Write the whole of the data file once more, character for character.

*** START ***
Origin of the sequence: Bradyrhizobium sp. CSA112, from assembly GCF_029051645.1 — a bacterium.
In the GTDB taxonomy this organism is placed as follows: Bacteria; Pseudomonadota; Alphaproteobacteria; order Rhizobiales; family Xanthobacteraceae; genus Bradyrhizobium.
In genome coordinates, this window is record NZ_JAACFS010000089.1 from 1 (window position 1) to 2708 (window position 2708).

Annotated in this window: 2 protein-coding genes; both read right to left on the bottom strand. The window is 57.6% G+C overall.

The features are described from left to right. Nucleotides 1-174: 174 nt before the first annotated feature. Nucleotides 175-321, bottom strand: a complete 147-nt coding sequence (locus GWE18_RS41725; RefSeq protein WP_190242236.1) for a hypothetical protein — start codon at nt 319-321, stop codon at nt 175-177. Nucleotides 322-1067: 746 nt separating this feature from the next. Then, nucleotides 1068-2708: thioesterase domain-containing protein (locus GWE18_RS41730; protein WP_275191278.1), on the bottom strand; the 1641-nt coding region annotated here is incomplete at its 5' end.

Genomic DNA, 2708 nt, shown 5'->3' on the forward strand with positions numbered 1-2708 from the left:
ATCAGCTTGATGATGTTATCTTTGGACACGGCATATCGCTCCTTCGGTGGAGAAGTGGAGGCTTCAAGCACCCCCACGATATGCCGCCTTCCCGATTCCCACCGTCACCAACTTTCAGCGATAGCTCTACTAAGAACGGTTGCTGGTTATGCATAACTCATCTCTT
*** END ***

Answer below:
Origin of the sequence: Bradyrhizobium sp. CSA112, from assembly GCF_029051645.1 — a bacterium.
In the GTDB taxonomy this organism is placed as follows: Bacteria; Pseudomonadota; Alphaproteobacteria; order Rhizobiales; family Xanthobacteraceae; genus Bradyrhizobium.
In genome coordinates, this window is record NZ_JAACFS010000089.1 from 1 (window position 1) to 2708 (window position 2708).

Annotated in this window: 2 protein-coding genes; both read right to left on the bottom strand. The window is 57.6% G+C overall.

The features are described from left to right. Nucleotides 1-174: 174 nt before the first annotated feature. Nucleotides 175-321, bottom strand: a complete 147-nt coding sequence (locus GWE18_RS41725; RefSeq protein WP_190242236.1) for a hypothetical protein — start codon at nt 319-321, stop codon at nt 175-177. Nucleotides 322-1067: 746 nt separating this feature from the next. Then, nucleotides 1068-2708: thioesterase domain-containing protein (locus GWE18_RS41730; protein WP_275191278.1), on the bottom strand; the 1641-nt coding region annotated here is incomplete at its 5' end.

Genomic DNA, 2708 nt, shown 5'->3' on the forward strand with positions numbered 1-2708 from the left:
ATCAGCTTGATGATGTTATCTTTGGACACGGCATATCGCTCCTTCGGTGGAGAAGTGGAGGCTTCAAGCACCCCCACGATATGCCGCCTTCCCGATTCCCACCGTCACCAACTTTCAGCGATAGCTCTACTAAGAACGGTTGCTGGTTATGCATAACTCATCTCTT